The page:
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U.S. Existing Home Prices Continue to Rise

U.S. Existing Home Prices Continue to Rise

Residential News » North America Residential News Edition | By Francys Vallecillo | October 21, 2013 11:31 AM ET



The national median price for existing homes in the U.S. reached $199,200 in September, an 11.7 percent increase from the same month a year earlier and the 10th consecutive month of double-digit yearly increases, according to National Association of Realtors data released today.

Existing home sales -- completed transactions for single-family homes, townhomes, condominiums and co-ops -- reached 5.29 million in September, dropping from a revised 5.39 million in August, but were 10.7 percent higher than last year, according to NAR. 

The number of U.S. existing homes sold in September fell 1.9 percent from the previous month, after reaching a four-year high in August, while limited housing inventory increased home prices throughout the country.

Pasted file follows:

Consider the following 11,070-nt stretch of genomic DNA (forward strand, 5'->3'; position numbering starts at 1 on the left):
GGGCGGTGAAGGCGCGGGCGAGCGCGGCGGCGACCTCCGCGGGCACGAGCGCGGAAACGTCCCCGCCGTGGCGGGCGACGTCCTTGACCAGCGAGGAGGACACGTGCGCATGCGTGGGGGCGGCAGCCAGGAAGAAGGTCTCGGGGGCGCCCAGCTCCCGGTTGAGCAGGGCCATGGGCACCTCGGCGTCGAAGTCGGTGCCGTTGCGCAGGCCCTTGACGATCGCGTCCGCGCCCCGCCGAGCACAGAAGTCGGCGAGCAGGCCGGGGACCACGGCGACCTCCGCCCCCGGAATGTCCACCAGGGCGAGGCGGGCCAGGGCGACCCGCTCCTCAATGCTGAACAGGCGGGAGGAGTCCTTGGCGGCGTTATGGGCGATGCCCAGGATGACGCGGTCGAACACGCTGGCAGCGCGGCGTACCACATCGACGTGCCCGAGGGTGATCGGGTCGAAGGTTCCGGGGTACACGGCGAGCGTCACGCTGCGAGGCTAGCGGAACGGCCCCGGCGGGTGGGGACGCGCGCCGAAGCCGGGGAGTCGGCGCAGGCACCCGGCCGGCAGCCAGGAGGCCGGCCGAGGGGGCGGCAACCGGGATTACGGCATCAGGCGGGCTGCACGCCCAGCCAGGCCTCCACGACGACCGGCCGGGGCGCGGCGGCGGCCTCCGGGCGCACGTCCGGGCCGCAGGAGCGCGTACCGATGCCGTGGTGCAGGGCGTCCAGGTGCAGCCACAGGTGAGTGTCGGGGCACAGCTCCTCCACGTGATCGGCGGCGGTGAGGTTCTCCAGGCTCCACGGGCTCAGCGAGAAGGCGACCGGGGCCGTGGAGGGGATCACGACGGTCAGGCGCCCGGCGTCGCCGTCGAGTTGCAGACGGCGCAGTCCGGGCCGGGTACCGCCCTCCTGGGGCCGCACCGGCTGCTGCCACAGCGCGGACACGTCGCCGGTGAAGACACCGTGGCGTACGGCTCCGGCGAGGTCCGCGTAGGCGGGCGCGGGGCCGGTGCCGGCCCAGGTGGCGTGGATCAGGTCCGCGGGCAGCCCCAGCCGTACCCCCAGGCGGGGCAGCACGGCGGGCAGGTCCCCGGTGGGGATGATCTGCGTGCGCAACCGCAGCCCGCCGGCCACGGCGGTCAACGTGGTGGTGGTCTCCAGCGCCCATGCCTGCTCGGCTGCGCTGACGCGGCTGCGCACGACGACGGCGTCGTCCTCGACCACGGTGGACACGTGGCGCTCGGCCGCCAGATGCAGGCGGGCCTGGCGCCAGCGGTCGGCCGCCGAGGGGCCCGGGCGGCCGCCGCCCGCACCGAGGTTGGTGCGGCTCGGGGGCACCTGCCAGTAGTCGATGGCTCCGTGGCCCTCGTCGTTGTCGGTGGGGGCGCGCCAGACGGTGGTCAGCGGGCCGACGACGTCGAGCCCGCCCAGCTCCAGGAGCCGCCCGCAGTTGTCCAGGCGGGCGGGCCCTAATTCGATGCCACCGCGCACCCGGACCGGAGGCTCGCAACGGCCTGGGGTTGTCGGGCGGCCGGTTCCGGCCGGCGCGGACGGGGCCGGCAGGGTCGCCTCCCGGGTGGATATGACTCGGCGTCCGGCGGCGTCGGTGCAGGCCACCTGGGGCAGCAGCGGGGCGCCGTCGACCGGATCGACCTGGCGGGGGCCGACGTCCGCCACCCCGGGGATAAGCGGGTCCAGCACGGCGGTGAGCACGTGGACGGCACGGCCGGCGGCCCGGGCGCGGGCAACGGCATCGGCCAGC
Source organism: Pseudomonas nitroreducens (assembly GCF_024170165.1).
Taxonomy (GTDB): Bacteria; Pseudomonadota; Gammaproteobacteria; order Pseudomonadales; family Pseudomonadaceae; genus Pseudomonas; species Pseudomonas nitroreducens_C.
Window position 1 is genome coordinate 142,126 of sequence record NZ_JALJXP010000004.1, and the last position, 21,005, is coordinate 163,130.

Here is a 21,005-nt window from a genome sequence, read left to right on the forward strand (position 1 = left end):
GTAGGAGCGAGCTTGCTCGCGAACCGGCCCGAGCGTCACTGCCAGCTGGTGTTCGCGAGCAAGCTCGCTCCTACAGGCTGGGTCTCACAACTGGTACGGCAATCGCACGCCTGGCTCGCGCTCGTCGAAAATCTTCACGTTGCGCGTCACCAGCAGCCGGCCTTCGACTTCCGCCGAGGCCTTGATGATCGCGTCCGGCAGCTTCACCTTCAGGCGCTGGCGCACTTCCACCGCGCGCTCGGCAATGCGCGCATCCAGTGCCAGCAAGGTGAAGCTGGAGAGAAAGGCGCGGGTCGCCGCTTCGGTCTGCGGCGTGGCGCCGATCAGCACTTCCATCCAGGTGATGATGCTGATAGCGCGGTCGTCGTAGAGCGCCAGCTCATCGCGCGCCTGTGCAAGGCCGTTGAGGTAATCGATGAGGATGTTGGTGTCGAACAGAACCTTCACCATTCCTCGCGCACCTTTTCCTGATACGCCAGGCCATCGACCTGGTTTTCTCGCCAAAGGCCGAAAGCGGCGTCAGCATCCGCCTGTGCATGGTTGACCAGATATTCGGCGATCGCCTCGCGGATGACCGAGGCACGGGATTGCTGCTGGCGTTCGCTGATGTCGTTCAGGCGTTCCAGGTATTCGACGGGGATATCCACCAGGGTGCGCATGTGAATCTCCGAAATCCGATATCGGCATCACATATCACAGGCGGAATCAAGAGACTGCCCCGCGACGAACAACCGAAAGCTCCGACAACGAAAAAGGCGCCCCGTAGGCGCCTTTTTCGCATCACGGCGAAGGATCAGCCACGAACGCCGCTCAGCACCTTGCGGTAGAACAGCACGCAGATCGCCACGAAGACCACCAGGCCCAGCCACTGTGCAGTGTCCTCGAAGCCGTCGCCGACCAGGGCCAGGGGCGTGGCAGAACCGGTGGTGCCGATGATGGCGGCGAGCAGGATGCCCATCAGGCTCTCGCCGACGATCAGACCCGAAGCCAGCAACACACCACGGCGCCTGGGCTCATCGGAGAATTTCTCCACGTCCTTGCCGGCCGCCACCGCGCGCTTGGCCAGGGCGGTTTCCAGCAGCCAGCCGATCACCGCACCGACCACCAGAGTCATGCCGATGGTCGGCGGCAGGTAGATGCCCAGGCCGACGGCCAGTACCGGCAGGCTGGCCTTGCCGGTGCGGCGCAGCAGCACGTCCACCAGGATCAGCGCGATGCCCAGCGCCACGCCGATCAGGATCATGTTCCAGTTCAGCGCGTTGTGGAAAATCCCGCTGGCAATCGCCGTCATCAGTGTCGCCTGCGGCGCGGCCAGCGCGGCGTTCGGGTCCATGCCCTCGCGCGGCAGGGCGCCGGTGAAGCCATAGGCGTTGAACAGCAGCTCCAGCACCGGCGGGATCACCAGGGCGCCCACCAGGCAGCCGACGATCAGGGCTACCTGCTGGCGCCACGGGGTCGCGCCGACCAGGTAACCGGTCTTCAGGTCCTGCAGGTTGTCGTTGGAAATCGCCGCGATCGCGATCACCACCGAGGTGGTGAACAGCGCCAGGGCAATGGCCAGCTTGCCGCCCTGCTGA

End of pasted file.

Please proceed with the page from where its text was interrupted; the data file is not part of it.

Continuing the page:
Homes sales have remained above year-ago level for 27 consecutive months, NAR reports. 

The association expected the monthly sales decline in September, as home prices and mortgage rates continue climbing. 

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Lawrence Yun

"Affordability has fallen to a five-year low as home price increases easily outpaced income growth," Lawrence Yun, NAR chief economist, said in the report. "Expected rising mortgage interest rates will further lower affordability in upcoming months.  

Foreclosures and short sales accounted for 14 percent of all sales activity in September, up from 12 percent the previous month. Meanwhile, first-time buyers remained at 28 percent of the market in September, down from 32 percent last year. 

All-cash purchases represented 33 percent of activity in September, up from 32 percent in August, with individual investors comprising 19 percent of home sales. 

Last week, U.S. purchase loans dropped 5 percent, showing early signs of the impact of the recent government shutdown. Next month, NAR expects to see further repercussions.

"Just one impact of the recent government shutdown - delays in tax transcripts needed for approval of mortgage loans - put a monkey wrench in the transaction process and could negatively impact sales closings in next month's report," NAR president Gary Thomas said in the release.


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